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Pacemaker Pioneer Now Lives With Device

May 6, 2013 9:23 am | by Elizabeth Landau and Evelio Contreras | Comments

Dr. Vincent L. Gott was part of an innovative group of doctors who trained with Dr. C. Walton Lillehei, considered to be the father of open-heart surgery. These days, Gott, 86, is retired and writing a children's book about the history of cardiac surgery. He discusses his career in this interview.

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Face Transplant Patients: Where Are They Now?

May 3, 2013 9:41 am | by Elizabeth Landau | Comments

Since 2008, the United States has seen several landmark surgeries in face transplantation, giving people with severely deformed faces new lives through partially or totally different faces from donors. Receiving a new face is anything but easy. The surgery requires long hours with many medical specialists collaborating to make it happen. The patient then has to adjust to the new face, biologically and psychologically.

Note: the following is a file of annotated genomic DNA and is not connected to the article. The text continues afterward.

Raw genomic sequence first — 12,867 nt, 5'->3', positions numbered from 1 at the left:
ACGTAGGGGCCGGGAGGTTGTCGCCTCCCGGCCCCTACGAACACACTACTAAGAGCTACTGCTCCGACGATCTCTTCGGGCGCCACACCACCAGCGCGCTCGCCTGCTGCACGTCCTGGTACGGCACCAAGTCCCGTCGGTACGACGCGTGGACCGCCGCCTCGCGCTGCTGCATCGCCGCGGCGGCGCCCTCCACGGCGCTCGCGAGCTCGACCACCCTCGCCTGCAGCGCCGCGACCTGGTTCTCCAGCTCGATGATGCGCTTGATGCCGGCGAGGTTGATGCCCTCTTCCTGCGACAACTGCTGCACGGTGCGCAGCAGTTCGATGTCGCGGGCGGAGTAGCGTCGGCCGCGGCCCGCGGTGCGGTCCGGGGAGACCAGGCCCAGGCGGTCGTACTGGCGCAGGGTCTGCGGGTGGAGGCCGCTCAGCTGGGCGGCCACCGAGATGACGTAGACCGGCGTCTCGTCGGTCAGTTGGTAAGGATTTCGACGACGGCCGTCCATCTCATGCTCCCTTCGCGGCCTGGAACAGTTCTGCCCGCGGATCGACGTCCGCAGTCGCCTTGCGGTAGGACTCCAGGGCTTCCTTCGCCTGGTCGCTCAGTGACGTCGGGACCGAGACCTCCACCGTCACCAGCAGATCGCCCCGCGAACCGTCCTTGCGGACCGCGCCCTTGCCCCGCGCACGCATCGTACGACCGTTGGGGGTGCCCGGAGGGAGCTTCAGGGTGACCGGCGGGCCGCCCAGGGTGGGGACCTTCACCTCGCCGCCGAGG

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Diamond Blade Knife Care: Safe Reprocessing Without Breaking

May 2, 2013 2:12 pm | Comments

While diamond blade surgical knives are still preferred by top ophthalmologists over steel knives for precise cuts that dissect tissue instead of tearing it, particularly for cataract surgery, the downside is that they are very fragile and expensive.  Breakage can occur during cleaning before sterilization even without human error. Improper cleaning of the blades can also lead to a clear material build-up.